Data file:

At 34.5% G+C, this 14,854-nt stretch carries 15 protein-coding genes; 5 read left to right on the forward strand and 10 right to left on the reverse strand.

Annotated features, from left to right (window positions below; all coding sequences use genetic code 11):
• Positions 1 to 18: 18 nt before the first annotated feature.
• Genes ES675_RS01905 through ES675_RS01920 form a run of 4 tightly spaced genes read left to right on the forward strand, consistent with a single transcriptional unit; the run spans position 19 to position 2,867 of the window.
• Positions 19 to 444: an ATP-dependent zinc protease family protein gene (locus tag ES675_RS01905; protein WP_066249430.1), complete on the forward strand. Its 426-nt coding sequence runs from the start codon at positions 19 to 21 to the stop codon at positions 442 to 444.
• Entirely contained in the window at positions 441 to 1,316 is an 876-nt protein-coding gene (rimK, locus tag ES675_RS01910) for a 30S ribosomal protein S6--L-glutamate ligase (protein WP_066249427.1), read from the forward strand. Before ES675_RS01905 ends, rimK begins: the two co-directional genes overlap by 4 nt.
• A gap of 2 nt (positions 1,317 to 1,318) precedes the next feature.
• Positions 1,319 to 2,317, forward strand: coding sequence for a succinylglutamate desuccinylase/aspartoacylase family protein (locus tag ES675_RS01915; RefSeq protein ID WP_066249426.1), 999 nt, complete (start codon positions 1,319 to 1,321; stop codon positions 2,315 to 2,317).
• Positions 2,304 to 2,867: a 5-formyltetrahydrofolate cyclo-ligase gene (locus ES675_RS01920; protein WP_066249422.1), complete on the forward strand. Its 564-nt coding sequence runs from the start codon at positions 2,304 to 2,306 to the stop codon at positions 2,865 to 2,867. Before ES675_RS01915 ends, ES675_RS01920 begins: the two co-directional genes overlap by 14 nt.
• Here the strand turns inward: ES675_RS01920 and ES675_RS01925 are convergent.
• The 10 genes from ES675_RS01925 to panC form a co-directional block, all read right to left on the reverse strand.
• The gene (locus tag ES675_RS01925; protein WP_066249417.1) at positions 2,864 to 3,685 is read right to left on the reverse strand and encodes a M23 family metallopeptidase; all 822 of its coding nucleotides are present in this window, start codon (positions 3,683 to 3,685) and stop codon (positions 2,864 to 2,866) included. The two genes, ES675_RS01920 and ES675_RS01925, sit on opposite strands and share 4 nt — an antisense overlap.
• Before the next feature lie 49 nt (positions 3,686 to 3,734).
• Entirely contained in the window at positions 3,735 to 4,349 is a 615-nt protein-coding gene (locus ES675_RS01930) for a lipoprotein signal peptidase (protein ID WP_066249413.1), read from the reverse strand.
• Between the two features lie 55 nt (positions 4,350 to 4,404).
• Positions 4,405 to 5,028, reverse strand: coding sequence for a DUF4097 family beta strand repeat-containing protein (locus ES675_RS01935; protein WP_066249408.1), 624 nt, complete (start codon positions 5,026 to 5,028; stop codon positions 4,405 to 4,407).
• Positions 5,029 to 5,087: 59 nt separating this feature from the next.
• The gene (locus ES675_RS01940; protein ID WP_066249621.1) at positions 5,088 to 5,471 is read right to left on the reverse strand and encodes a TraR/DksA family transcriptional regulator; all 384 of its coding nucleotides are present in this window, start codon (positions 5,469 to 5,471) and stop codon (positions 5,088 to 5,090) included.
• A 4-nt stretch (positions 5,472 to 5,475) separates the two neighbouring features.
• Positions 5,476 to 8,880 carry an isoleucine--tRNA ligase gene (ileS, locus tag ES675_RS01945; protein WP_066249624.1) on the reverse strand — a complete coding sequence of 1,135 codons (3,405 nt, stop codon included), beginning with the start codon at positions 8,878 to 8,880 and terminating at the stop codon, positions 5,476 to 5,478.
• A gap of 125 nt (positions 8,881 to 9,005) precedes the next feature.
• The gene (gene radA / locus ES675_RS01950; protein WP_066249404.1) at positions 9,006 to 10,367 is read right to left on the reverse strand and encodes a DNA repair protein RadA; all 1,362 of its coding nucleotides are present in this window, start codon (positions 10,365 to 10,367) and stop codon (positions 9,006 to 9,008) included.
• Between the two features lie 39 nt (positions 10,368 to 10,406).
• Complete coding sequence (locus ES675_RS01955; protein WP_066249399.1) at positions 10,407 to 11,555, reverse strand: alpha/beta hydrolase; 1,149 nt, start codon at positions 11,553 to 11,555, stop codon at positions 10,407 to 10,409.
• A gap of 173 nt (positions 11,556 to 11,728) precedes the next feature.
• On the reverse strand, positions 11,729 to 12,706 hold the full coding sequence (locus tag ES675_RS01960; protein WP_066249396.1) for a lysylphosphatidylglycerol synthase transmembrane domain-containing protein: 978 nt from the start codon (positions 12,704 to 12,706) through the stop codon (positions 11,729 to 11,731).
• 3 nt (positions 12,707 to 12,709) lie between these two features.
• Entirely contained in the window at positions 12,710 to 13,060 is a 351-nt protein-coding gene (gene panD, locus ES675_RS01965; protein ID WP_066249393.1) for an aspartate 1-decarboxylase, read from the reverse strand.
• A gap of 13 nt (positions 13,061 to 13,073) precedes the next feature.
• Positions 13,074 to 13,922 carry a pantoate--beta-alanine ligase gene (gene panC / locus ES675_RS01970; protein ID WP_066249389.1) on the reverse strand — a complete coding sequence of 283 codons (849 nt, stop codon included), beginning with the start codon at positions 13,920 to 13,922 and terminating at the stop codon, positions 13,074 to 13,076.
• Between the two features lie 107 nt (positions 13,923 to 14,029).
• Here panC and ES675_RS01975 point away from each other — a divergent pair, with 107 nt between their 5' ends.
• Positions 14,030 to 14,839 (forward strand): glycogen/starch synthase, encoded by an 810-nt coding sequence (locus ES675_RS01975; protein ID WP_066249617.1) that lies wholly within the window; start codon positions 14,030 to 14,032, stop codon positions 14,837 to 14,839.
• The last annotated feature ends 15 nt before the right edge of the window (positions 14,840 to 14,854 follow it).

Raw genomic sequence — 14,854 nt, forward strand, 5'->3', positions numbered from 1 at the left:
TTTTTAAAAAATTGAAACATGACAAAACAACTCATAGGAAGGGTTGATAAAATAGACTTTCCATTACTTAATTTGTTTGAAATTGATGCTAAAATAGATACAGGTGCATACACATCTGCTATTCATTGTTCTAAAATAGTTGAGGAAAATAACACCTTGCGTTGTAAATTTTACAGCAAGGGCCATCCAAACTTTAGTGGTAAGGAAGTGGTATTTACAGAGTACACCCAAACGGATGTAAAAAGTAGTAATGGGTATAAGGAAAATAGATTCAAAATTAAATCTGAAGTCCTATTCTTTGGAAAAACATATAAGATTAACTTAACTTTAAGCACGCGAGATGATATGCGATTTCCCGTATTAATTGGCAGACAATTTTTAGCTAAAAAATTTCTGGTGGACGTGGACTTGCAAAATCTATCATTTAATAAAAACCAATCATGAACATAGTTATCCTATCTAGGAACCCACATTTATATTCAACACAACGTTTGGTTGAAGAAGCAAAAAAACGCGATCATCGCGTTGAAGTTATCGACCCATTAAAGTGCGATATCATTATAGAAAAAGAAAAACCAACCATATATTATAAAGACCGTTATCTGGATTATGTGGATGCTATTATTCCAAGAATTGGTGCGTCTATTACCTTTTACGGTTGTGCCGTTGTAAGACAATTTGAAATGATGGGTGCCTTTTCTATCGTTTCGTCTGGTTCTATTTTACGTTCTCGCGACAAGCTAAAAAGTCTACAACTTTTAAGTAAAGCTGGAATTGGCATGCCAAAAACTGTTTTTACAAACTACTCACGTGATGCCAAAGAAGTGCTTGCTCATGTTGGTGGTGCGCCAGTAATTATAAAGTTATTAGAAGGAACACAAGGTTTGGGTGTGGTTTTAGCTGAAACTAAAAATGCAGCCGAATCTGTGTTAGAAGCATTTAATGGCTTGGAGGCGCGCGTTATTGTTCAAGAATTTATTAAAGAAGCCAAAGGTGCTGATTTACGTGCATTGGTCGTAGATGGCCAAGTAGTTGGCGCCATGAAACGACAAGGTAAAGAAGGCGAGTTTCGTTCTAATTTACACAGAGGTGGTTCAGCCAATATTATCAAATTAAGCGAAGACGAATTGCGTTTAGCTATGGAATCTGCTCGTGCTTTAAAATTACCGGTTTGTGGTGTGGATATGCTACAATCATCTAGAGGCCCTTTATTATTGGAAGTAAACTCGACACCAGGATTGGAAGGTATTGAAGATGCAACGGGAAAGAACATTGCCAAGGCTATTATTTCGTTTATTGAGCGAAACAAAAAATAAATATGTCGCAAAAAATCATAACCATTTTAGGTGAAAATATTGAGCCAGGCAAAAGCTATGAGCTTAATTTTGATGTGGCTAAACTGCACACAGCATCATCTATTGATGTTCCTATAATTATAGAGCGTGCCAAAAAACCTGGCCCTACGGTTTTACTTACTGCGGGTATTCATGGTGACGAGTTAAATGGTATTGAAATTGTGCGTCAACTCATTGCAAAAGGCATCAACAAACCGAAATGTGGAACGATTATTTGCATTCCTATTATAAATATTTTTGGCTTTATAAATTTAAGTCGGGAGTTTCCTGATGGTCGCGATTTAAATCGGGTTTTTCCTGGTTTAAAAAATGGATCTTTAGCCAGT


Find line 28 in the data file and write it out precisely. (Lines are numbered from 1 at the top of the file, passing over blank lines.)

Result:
• Entirely contained in the window at positions 12,710 to 13,060 is a 351-nt protein-coding gene (gene panD, locus ES675_RS01965; protein ID WP_066249393.1) for an aspartate 1-decarboxylase, read from the reverse strand.